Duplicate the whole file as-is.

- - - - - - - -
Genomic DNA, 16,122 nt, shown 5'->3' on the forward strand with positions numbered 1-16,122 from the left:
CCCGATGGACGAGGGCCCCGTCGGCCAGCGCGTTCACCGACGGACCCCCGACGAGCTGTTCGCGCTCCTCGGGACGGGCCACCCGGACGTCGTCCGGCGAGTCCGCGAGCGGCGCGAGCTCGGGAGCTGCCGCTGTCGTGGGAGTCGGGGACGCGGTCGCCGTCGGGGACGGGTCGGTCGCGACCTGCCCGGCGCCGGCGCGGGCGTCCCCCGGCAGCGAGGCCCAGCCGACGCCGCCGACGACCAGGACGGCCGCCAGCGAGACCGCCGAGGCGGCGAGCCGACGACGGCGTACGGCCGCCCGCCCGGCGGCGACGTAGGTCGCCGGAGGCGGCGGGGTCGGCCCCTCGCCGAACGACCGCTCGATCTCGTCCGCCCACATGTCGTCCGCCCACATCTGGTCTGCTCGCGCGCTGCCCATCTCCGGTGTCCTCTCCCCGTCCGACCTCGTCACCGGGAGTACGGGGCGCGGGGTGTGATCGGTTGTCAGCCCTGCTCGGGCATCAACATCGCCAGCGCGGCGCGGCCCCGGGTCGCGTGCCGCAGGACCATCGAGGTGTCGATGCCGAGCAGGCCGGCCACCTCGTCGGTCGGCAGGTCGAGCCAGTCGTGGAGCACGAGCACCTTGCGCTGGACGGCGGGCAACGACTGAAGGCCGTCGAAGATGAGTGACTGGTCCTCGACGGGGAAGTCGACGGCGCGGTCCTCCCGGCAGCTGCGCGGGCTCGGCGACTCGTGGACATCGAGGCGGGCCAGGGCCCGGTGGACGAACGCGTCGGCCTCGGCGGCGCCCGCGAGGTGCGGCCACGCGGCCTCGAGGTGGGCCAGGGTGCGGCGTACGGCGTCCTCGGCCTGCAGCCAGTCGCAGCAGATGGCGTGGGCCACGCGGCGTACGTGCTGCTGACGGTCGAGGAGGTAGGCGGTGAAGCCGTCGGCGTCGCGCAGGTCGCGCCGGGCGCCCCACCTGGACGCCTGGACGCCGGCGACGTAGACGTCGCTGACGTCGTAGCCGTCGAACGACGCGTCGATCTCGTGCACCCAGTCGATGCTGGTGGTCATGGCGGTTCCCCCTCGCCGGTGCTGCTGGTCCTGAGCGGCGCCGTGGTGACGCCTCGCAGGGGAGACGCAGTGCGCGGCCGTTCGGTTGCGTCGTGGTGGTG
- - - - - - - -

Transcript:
Genomic DNA, 16,122 nt, shown 5'->3' on the forward strand with positions numbered 1-16,122 from the left:
CCCGATGGACGAGGGCCCCGTCGGCCAGCGCGTTCACCGACGGACCCCCGACGAGCTGTTCGCGCTCCTCGGGACGGGCCACCCGGACGTCGTCCGGCGAGTCCGCGAGCGGCGCGAGCTCGGGAGCTGCCGCTGTCGTGGGAGTCGGGGACGCGGTCGCCGTCGGGGACGGGTCGGTCGCGACCTGCCCGGCGCCGGCGCGGGCGTCCCCCGGCAGCGAGGCCCAGCCGACGCCGCCGACGACCAGGACGGCCGCCAGCGAGACCGCCGAGGCGGCGAGCCGACGACGGCGTACGGCCGCCCGCCCGGCGGCGACGTAGGTCGCCGGAGGCGGCGGGGTCGGCCCCTCGCCGAACGACCGCTCGATCTCGTCCGCCCACATGTCGTCCGCCCACATCTGGTCTGCTCGCGCGCTGCCCATCTCCGGTGTCCTCTCCCCGTCCGACCTCGTCACCGGGAGTACGGGGCGCGGGGTGTGATCGGTTGTCAGCCCTGCTCGGGCATCAACATCGCCAGCGCGGCGCGGCCCCGGGTCGCGTGCCGCAGGACCATCGAGGTGTCGATGCCGAGCAGGCCGGCCACCTCGTCGGTCGGCAGGTCGAGCCAGTCGTGGAGCACGAGCACCTTGCGCTGGACGGCGGGCAACGACTGAAGGCCGTCGAAGATGAGTGACTGGTCCTCGACGGGGAAGTCGACGGCGCGGTCCTCCCGGCAGCTGCGCGGGCTCGGCGACTCGTGGACATCGAGGCGGGCCAGGGCCCGGTGGACGAACGCGTCGGCCTCGGCGGCGCCCGCGAGGTGCGGCCACGCGGCCTCGAGGTGGGCCAGGGTGCGGCGTACGGCGTCCTCGGCCTGCAGCCAGTCGCAGCAGATGGCGTGGGCCACGCGGCGTACGTGCTGCTGACGGTCGAGGAGGTAGGCGGTGAAGCCGTCGGCGTCGCGCAGGTCGCGCCGGGCGCCCCACCTGGACGCCTGGACGCCGGCGACGTAGACGTCGCTGACGTCGTAGCCGTCGAACGACGCGTCGATCTCGTGCACCCAGTCGATGCTGGTGGTCATGGCGGTTCCCCCTCGCCGGTGCTGCTGGTCCTGAGCGGCGCCGTGGTGACGCCTCGCAGGGGAGACGCAGTGCGCGGCCGTTCGGTTGCGTCGTGGTGGTG